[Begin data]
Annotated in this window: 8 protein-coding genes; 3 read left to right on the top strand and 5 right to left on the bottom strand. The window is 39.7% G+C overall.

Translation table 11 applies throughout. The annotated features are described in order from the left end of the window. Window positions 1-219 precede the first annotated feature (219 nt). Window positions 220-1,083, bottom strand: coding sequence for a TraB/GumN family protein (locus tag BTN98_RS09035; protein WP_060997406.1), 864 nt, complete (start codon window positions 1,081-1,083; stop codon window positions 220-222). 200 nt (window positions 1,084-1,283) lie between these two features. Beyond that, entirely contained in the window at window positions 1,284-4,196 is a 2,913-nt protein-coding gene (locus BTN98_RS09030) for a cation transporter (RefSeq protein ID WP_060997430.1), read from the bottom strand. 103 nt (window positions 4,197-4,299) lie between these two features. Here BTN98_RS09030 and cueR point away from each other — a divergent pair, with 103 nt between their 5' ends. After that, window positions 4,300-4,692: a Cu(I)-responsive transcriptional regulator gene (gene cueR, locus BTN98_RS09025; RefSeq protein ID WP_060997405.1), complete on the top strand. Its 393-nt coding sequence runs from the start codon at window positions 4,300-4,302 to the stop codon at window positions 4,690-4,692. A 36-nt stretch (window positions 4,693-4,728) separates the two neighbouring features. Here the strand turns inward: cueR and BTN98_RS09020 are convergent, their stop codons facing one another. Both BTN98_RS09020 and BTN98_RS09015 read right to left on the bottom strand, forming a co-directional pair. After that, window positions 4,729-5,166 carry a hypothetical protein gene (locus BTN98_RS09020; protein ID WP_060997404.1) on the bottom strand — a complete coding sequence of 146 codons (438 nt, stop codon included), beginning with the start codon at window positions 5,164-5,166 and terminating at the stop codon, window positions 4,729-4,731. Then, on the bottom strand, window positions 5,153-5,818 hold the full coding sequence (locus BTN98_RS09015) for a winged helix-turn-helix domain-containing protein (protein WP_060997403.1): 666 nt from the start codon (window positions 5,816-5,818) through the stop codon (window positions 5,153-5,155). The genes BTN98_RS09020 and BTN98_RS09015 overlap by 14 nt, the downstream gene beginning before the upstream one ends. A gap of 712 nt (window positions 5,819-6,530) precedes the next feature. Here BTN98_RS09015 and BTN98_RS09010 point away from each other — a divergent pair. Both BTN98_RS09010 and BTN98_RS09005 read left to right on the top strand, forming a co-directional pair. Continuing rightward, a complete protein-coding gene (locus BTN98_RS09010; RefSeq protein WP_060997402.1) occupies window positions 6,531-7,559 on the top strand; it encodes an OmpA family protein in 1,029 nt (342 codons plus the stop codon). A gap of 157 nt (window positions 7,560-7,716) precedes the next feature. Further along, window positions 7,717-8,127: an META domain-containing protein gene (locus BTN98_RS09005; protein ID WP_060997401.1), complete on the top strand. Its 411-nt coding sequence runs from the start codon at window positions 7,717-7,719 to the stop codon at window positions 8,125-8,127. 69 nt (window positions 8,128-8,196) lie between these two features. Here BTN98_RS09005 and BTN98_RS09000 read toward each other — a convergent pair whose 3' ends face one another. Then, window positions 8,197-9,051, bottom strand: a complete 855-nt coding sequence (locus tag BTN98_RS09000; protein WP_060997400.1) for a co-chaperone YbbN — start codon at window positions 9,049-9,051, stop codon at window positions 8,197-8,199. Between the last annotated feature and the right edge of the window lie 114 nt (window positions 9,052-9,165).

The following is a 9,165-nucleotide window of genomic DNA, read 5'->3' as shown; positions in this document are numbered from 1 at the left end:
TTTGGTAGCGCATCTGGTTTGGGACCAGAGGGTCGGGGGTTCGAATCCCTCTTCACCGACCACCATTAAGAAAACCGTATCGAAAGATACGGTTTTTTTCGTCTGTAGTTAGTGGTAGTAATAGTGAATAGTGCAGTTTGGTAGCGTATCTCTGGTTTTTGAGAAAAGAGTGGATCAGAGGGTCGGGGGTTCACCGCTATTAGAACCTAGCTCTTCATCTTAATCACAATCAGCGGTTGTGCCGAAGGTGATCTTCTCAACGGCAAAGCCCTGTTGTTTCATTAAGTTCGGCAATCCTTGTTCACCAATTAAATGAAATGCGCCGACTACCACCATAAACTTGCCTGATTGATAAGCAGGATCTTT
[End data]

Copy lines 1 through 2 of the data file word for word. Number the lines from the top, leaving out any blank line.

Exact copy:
Annotated in this window: 8 protein-coding genes; 3 read left to right on the top strand and 5 right to left on the bottom strand. The window is 39.7% G+C overall.

Translation table 11 applies throughout. The annotated features are described in order from the left end of the window. Window positions 1-219 precede the first annotated feature (219 nt). Window positions 220-1,083, bottom strand: coding sequence for a TraB/GumN family protein (locus tag BTN98_RS09035; protein WP_060997406.1), 864 nt, complete (start codon window positions 1,081-1,083; stop codon window positions 220-222). 200 nt (window positions 1,084-1,283) lie between these two features. Beyond that, entirely contained in the window at window positions 1,284-4,196 is a 2,913-nt protein-coding gene (locus BTN98_RS09030) for a cation transporter (RefSeq protein ID WP_060997430.1), read from the bottom strand. 103 nt (window positions 4,197-4,299) lie between these two features. Here BTN98_RS09030 and cueR point away from each other — a divergent pair, with 103 nt between their 5' ends. After that, window positions 4,300-4,692: a Cu(I)-responsive transcriptional regulator gene (gene cueR, locus BTN98_RS09025; RefSeq protein ID WP_060997405.1), complete on the top strand. Its 393-nt coding sequence runs from the start codon at window positions 4,300-4,302 to the stop codon at window positions 4,690-4,692. A 36-nt stretch (window positions 4,693-4,728) separates the two neighbouring features. Here the strand turns inward: cueR and BTN98_RS09020 are convergent, their stop codons facing one another. Both BTN98_RS09020 and BTN98_RS09015 read right to left on the bottom strand, forming a co-directional pair. After that, window positions 4,729-5,166 carry a hypothetical protein gene (locus BTN98_RS09020; protein ID WP_060997404.1) on the bottom strand — a complete coding sequence of 146 codons (438 nt, stop codon included), beginning with the start codon at window positions 5,164-5,166 and terminating at the stop codon, window positions 4,729-4,731. Then, on the bottom strand, window positions 5,153-5,818 hold the full coding sequence (locus BTN98_RS09015) for a winged helix-turn-helix domain-containing protein (protein WP_060997403.1): 666 nt from the start codon (window positions 5,816-5,818) through the stop codon (window positions 5,153-5,155). The genes BTN98_RS09020 and BTN98_RS09015 overlap by 14 nt, the downstream gene beginning before the upstream one ends. A gap of 712 nt (window positions 5,819-6,530) precedes the next feature. Here BTN98_RS09015 and BTN98_RS09010 point away from each other — a divergent pair. Both BTN98_RS09010 and BTN98_RS09005 read left to right on the top strand, forming a co-directional pair. Continuing rightward, a complete protein-coding gene (locus BTN98_RS09010; RefSeq protein WP_060997402.1) occupies window positions 6,531-7,559 on the top strand; it encodes an OmpA family protein in 1,029 nt (342 codons plus the stop codon). A gap of 157 nt (window positions 7,560-7,716) precedes the next feature. Further along, window positions 7,717-8,127: an META domain-containing protein gene (locus BTN98_RS09005; protein ID WP_060997401.1), complete on the top strand. Its 411-nt coding sequence runs from the start codon at window positions 7,717-7,719 to the stop codon at window positions 8,125-8,127. 69 nt (window positions 8,128-8,196) lie between these two features. Here BTN98_RS09005 and BTN98_RS09000 read toward each other — a convergent pair whose 3' ends face one another. Then, window positions 8,197-9,051, bottom strand: a complete 855-nt coding sequence (locus tag BTN98_RS09000; protein WP_060997400.1) for a co-chaperone YbbN — start codon at window positions 9,049-9,051, stop codon at window positions 8,197-8,199. Between the last annotated feature and the right edge of the window lie 114 nt (window positions 9,052-9,165).